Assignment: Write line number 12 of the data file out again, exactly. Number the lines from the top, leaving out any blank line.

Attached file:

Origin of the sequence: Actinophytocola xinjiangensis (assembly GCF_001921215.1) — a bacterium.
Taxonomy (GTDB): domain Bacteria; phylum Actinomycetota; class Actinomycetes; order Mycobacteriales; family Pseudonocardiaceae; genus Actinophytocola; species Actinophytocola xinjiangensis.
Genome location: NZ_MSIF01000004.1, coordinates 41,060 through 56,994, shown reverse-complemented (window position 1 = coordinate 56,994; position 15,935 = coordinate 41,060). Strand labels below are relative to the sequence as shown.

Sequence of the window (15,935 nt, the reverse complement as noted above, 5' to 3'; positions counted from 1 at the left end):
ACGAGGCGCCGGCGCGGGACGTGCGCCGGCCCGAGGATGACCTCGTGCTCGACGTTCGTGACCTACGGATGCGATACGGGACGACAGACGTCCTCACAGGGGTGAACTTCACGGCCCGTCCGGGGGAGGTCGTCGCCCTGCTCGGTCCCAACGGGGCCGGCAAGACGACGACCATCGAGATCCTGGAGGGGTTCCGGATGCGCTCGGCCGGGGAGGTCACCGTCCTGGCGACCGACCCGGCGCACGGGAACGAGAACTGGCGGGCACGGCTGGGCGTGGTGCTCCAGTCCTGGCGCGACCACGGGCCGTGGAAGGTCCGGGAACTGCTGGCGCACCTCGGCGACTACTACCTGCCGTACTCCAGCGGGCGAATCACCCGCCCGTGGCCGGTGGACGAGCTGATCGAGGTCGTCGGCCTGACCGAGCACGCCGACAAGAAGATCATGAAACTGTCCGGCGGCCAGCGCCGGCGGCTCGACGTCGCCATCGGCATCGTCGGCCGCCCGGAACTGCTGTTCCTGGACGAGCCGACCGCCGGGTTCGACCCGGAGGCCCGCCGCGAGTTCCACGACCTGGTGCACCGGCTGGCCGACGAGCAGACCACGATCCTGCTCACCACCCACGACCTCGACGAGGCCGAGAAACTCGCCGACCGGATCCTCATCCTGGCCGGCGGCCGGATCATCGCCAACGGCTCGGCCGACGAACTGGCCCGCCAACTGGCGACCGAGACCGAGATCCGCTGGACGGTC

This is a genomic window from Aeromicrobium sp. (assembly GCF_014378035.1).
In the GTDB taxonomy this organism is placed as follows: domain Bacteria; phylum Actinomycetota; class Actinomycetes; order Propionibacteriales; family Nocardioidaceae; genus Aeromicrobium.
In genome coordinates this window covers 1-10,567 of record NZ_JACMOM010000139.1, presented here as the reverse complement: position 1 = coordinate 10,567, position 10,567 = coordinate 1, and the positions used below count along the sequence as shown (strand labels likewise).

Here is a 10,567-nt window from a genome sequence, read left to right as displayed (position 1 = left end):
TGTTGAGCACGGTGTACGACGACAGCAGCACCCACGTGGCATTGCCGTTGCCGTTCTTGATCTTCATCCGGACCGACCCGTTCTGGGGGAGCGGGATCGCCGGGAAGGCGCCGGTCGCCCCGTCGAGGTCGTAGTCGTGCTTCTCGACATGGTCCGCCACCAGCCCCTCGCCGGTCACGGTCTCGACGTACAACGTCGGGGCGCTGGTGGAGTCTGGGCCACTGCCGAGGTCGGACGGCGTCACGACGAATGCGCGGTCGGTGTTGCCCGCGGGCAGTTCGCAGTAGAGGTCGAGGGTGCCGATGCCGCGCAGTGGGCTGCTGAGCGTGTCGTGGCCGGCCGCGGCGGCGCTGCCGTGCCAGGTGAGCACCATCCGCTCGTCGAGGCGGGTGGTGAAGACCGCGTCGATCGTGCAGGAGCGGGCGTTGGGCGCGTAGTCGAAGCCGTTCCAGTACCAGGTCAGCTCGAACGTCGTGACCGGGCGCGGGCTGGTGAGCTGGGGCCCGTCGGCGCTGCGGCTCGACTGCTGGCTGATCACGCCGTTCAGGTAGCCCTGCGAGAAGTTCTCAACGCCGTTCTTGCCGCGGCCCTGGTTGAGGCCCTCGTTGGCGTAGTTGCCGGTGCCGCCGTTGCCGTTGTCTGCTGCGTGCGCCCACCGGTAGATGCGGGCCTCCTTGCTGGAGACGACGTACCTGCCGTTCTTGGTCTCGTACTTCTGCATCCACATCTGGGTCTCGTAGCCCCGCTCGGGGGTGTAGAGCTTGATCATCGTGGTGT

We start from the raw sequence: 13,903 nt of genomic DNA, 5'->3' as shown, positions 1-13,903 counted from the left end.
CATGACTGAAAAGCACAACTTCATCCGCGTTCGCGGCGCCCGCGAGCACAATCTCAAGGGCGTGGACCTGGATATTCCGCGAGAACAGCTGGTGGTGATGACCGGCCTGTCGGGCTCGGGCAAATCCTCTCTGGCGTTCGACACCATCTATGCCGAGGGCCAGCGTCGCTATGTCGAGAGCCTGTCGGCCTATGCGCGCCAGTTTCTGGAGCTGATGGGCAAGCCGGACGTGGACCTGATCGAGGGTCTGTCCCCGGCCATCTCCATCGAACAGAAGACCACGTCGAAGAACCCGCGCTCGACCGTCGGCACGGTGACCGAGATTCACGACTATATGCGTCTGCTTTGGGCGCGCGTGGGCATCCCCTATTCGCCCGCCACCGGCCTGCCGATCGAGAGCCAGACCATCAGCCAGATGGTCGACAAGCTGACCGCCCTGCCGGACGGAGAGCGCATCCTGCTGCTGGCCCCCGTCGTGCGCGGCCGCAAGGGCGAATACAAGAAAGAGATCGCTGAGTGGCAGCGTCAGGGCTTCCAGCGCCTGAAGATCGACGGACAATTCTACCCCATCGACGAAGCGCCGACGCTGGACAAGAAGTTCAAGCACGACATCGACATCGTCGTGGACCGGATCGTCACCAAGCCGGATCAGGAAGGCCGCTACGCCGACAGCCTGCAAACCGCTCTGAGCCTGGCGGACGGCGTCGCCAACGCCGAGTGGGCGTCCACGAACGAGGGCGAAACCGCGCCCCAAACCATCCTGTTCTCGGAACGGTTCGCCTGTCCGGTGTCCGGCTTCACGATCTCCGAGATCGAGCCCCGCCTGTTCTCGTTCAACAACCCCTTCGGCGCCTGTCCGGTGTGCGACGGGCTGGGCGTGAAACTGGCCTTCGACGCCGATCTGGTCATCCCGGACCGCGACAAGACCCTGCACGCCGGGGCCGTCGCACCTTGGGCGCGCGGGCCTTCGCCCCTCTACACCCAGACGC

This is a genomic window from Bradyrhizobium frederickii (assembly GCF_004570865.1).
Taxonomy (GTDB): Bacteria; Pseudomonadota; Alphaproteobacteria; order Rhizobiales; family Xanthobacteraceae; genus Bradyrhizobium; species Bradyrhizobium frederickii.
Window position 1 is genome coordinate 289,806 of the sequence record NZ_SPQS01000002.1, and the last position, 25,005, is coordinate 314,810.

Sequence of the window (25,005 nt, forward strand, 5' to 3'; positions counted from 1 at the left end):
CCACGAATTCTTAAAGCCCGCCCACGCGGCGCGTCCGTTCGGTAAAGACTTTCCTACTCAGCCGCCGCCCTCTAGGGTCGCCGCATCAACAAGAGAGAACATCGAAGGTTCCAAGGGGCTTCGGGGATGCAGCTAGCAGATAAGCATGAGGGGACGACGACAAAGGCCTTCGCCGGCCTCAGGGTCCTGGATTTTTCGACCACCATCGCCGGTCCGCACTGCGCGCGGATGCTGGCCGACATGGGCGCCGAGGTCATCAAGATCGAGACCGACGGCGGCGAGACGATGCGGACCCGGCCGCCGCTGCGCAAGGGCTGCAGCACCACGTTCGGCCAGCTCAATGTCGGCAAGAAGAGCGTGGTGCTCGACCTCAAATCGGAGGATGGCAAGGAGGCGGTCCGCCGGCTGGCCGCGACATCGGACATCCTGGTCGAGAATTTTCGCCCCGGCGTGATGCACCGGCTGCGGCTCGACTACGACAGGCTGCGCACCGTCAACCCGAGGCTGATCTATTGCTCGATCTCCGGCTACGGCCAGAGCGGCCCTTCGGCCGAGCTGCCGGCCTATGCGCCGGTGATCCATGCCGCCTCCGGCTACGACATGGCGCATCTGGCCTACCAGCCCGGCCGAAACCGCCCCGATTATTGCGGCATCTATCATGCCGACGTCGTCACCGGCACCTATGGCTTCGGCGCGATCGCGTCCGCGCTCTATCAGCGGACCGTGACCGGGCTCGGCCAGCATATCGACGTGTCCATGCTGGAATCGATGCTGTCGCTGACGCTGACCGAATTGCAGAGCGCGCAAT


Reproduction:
CATGACTGAAAAGCACAACTTCATCCGCGTTCGCGGCGCCCGCGAGCACAATCTCAAGGGCGTGGACCTGGATATTCCGCGAGAACAGCTGGTGGTGATGACCGGCCTGTCGGGCTCGGGCAAATCCTCTCTGGCGTTCGACACCATCTATGCCGAGGGCCAGCGTCGCTATGTCGAGAGCCTGTCGGCCTATGCGCGCCAGTTTCTGGAGCTGATGGGCAAGCCGGACGTGGACCTGATCGAGGGTCTGTCCCCGGCCATCTCCATCGAACAGAAGACCACGTCGAAGAACCCGCGCTCGACCGTCGGCACGGTGACCGAGATTCACGACTATATGCGTCTGCTTTGGGCGCGCGTGGGCATCCCCTATTCGCCCGCCACCGGCCTGCCGATCGAGAGCCAGACCATCAGCCAGATGGTCGACAAGCTGACCGCCCTGCCGGACGGAGAGCGCATCCTGCTGCTGGCCCCCGTCGTGCGCGGCCGCAAGGGCGAATACAAGAAAGAGATCGCTGAGTGGCAGCGTCAGGGCTTCCAGCGCCTGAAGATCGACGGACAATTCTACCCCATCGACGAAGCGCCGACGCTGGACAAGAAGTTCAAGCACGACATCGACATCGTCGTGGACCGGATCGTCACCAAGCCGGATCAGGAAGGCCGCTACGCCGACAGCCTGCAAACCGCTCTGAGCCTGGCGGACGGCGTCGCCAACGCCGAGTGGGCGTCCACGAACGAGGGCGAAACCGCGCCCCAAACCATCCTGTTCTCGGAACGGTTCGCCTGTCCGGTGTCCGGCTTCACGATCTCCGAGATCGAGCCCCGCCTGTTCTCGTTCAACAACCCCTTCGGCGCCTGTCCGGTGTGCGACGGGCTGGGCGTGAAACTGGCCTTCGACGCCGATCTGGTCATCCCGGACCGCGACAAGACCCTGCACGCCGGGGCCGTCGCACCTTGGGCGCGCGGGCCTTCGCCCCTCTACACCCAGACGC